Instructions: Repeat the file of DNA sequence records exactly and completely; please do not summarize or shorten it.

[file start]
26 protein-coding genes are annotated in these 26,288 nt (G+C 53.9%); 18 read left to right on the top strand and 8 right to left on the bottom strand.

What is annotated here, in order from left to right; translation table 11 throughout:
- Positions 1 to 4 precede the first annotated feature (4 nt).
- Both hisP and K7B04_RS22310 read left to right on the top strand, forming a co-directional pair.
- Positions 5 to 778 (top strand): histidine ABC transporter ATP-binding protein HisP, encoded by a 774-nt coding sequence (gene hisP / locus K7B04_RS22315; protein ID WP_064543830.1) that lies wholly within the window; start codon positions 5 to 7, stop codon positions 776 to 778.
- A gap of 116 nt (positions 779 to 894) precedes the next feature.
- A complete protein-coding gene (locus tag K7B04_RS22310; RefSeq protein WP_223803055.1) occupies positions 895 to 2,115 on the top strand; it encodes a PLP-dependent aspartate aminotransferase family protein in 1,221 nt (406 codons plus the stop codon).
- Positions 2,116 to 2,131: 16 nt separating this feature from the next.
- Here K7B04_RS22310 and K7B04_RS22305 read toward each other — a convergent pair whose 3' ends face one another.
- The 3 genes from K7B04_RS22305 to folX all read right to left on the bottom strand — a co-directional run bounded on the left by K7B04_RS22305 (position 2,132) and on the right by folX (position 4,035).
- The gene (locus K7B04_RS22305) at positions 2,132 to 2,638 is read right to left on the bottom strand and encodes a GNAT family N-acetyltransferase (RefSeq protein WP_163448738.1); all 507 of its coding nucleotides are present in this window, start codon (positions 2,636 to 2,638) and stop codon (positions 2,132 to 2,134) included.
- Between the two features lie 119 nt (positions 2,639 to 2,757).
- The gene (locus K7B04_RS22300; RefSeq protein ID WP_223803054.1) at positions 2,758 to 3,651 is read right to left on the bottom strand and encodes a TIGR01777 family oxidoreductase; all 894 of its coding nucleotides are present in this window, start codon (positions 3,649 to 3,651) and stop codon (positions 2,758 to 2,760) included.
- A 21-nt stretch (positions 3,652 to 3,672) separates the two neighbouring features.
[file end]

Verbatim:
26 protein-coding genes are annotated in these 26,288 nt (G+C 53.9%); 18 read left to right on the top strand and 8 right to left on the bottom strand.

What is annotated here, in order from left to right; translation table 11 throughout:
- Positions 1 to 4 precede the first annotated feature (4 nt).
- Both hisP and K7B04_RS22310 read left to right on the top strand, forming a co-directional pair.
- Positions 5 to 778 (top strand): histidine ABC transporter ATP-binding protein HisP, encoded by a 774-nt coding sequence (gene hisP / locus K7B04_RS22315; protein ID WP_064543830.1) that lies wholly within the window; start codon positions 5 to 7, stop codon positions 776 to 778.
- A gap of 116 nt (positions 779 to 894) precedes the next feature.
- A complete protein-coding gene (locus tag K7B04_RS22310; RefSeq protein WP_223803055.1) occupies positions 895 to 2,115 on the top strand; it encodes a PLP-dependent aspartate aminotransferase family protein in 1,221 nt (406 codons plus the stop codon).
- Positions 2,116 to 2,131: 16 nt separating this feature from the next.
- Here K7B04_RS22310 and K7B04_RS22305 read toward each other — a convergent pair whose 3' ends face one another.
- The 3 genes from K7B04_RS22305 to folX all read right to left on the bottom strand — a co-directional run bounded on the left by K7B04_RS22305 (position 2,132) and on the right by folX (position 4,035).
- The gene (locus K7B04_RS22305) at positions 2,132 to 2,638 is read right to left on the bottom strand and encodes a GNAT family N-acetyltransferase (RefSeq protein WP_163448738.1); all 507 of its coding nucleotides are present in this window, start codon (positions 2,636 to 2,638) and stop codon (positions 2,132 to 2,134) included.
- Between the two features lie 119 nt (positions 2,639 to 2,757).
- The gene (locus K7B04_RS22300; RefSeq protein ID WP_223803054.1) at positions 2,758 to 3,651 is read right to left on the bottom strand and encodes a TIGR01777 family oxidoreductase; all 894 of its coding nucleotides are present in this window, start codon (positions 3,649 to 3,651) and stop codon (positions 2,758 to 2,760) included.
- A 21-nt stretch (positions 3,652 to 3,672) separates the two neighbouring features.